ALICE: The best is yet to come

The ALICE wonderland is the ion-ion collisions. However, the proton run was intensely used by the collaboration to get to know its detector in detail and to produce its first results in QCD-related matters. This very successful preparatory phase will now allow ALICE to enter the uncharted territory of the quark-gluon plasma at the extreme energies provided by the LHC.


The ALICE detector is optimized to study ion-ion collisions in which quark-gluon plasma may be formed. This type of matter, which existed a few moments after the Big Bang and appears when quarks and gluons are deconfined to form a highly dense and hot soup, has been studied at CERN’s SPS in the 1990s and later, from 2000 onwards, at much higher energy at RHIC in the US. Now it’s ALICE’s turn. “Quark-gluon plasma is created at very high temperatures but starts to cool down very quickly to become normal matter again. The high energy of the LHC puts us much higher above the threshold of its formation. The plasma will therefore stay around much longer and this will allow us to study its properties in more detail”, explains Jurgen Schukraft, ALICE Spokesperson.

There are a number of very clear predictions about how things should or should not change moving from RHIC to the LHC. “At RHIC, scientists have discovered that the new state of matter behaves like an ideal fluid with no viscosity. That was a big surprise. Now we have to see whether the new state remains an ideal fluid also at the energies of the LHC. We expect so. If we observe that it behaves very differently than we will have to carefully study its properties”, says Schukraft. If the experimental conditions at the LHC are favourable, the collaboration will be able to observe these basic properties very quickly, hopefully within a few weeks into the ion run which just started.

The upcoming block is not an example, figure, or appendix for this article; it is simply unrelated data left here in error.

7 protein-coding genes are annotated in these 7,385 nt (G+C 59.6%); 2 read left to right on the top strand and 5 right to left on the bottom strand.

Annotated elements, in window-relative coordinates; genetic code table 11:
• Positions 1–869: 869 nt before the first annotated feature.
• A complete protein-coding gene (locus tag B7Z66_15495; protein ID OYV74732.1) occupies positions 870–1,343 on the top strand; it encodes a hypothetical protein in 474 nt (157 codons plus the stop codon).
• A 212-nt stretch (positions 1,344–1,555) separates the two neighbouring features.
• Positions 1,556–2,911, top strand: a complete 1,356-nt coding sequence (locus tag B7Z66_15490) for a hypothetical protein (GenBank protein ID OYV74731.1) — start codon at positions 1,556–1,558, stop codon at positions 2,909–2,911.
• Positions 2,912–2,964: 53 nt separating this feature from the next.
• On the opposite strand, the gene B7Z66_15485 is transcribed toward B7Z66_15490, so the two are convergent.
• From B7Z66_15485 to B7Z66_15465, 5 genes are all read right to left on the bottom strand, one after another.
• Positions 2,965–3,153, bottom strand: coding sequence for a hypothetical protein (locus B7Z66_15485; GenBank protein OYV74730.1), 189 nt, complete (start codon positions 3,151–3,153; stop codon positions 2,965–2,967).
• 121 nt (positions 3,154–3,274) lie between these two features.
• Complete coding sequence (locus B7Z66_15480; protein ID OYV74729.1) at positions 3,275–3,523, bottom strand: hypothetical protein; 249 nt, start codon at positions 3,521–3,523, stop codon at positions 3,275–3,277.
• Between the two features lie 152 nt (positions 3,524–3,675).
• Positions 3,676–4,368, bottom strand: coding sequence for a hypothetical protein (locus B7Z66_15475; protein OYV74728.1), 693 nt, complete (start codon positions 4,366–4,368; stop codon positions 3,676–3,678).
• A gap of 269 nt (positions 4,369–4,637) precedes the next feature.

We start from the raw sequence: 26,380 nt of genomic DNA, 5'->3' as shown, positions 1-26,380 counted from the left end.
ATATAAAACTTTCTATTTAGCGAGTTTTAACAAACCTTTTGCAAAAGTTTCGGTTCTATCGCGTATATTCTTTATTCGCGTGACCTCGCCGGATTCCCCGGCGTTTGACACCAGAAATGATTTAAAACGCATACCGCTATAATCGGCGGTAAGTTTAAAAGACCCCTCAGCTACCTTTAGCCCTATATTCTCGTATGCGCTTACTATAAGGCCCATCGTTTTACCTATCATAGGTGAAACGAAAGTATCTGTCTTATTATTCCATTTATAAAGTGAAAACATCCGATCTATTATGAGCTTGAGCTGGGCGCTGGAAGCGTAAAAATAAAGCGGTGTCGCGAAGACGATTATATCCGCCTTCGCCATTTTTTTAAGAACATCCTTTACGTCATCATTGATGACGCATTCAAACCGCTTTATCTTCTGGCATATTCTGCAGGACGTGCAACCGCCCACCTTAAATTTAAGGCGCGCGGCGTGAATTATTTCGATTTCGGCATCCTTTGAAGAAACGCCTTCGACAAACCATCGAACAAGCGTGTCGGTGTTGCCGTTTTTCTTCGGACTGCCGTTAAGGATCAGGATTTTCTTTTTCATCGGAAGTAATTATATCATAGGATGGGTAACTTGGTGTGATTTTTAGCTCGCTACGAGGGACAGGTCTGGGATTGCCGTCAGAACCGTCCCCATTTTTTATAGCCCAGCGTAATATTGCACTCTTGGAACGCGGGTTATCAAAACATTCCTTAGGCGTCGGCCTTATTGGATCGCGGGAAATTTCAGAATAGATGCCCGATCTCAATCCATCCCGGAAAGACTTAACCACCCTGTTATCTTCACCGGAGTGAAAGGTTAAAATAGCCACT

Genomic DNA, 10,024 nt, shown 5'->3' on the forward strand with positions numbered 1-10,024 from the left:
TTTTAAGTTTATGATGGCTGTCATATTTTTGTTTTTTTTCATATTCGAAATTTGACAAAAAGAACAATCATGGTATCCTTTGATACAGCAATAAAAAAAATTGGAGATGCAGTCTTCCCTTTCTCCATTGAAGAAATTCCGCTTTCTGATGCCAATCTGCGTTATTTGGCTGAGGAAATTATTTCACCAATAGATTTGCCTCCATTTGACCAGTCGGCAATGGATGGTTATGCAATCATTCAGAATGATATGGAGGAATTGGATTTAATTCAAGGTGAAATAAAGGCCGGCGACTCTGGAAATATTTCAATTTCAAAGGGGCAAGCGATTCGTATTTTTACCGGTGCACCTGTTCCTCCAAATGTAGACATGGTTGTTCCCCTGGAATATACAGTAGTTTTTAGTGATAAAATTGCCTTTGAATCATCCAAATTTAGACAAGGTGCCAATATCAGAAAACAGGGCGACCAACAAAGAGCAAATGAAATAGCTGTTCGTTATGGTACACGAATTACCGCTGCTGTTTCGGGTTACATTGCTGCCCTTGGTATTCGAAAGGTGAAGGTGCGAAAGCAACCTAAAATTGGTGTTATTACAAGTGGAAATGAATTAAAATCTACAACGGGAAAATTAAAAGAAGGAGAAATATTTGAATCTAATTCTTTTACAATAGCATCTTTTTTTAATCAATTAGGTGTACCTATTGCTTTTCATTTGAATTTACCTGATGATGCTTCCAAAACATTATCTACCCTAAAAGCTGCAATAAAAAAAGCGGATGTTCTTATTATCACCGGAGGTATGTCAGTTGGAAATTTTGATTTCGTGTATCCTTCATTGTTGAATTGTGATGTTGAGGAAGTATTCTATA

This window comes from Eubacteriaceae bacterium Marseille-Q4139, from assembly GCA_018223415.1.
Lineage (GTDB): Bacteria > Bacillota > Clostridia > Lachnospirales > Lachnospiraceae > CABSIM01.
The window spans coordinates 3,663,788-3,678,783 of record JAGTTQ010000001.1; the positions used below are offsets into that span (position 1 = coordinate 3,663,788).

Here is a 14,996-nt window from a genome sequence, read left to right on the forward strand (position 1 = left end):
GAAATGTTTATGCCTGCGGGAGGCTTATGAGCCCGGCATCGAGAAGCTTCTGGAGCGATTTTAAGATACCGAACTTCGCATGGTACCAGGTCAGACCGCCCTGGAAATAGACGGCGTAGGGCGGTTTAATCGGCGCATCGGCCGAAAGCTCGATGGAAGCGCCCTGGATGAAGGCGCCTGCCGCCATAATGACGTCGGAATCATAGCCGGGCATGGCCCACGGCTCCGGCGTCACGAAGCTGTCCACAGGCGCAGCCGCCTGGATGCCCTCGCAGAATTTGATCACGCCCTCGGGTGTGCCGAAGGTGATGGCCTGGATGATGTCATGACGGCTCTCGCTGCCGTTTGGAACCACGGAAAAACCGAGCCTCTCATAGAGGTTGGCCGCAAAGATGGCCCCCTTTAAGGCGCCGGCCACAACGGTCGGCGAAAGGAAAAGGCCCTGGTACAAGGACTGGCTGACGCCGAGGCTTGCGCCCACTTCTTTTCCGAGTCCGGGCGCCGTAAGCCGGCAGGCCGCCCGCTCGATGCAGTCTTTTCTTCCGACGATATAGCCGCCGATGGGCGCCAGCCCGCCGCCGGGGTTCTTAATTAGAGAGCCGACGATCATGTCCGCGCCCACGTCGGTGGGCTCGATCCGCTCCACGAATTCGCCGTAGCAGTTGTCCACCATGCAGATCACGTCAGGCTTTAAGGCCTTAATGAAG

The very effective and rapid response of the ALICE detector has also been made possible by all the work that the collaboration carried out during the proton run. “The first LHC run allowed us to understand our detector in detail and also to test the whole chain right up to the data analysis”, he says. “Indeed, in order to fully understand what happens in heavy ion collisions, we needed to carefully measure the processes that occur in proton collisions. This is what we call ‘comparison data’: it’s the first floor of the building, which is now ready to receive the second floor”.

The data collected during the proton run was also used to tune the Monte Carlo software that is used by physicists to simulate what happens in the physics processes. “We were able to correct discrepancies between the simulation parameters and the information coming from real data. In some cases, variables used in Montecarlo were wrong by a factor of four with respect to what they should have been”, says Schukraft.

Last but not least, within the first few months of data taking with proton beams, ALICE was able to produce some interesting results on open questions in QCD, such as the fate of the baryonic number and its distribution when two protons collide at very high energy. Having laid a solid foundation, ALICE can certainly be confident that its first steps in the ion wonderland will meet the collaboration’s high expectations.

by CERN Bulletin